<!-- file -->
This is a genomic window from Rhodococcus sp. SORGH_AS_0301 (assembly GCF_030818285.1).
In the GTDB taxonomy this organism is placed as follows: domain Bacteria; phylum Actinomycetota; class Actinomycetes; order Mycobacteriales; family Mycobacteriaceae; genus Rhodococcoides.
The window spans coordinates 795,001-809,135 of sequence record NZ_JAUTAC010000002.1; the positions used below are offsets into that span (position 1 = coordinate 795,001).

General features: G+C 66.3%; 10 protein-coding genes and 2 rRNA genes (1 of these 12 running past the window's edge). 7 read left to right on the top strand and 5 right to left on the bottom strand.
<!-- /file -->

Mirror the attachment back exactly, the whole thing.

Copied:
This is a genomic window from Rhodococcus sp. SORGH_AS_0301 (assembly GCF_030818285.1).
In the GTDB taxonomy this organism is placed as follows: domain Bacteria; phylum Actinomycetota; class Actinomycetes; order Mycobacteriales; family Mycobacteriaceae; genus Rhodococcoides.
The window spans coordinates 795,001-809,135 of sequence record NZ_JAUTAC010000002.1; the positions used below are offsets into that span (position 1 = coordinate 795,001).

General features: G+C 66.3%; 10 protein-coding genes and 2 rRNA genes (1 of these 12 running past the window's edge). 7 read left to right on the top strand and 5 right to left on the bottom strand.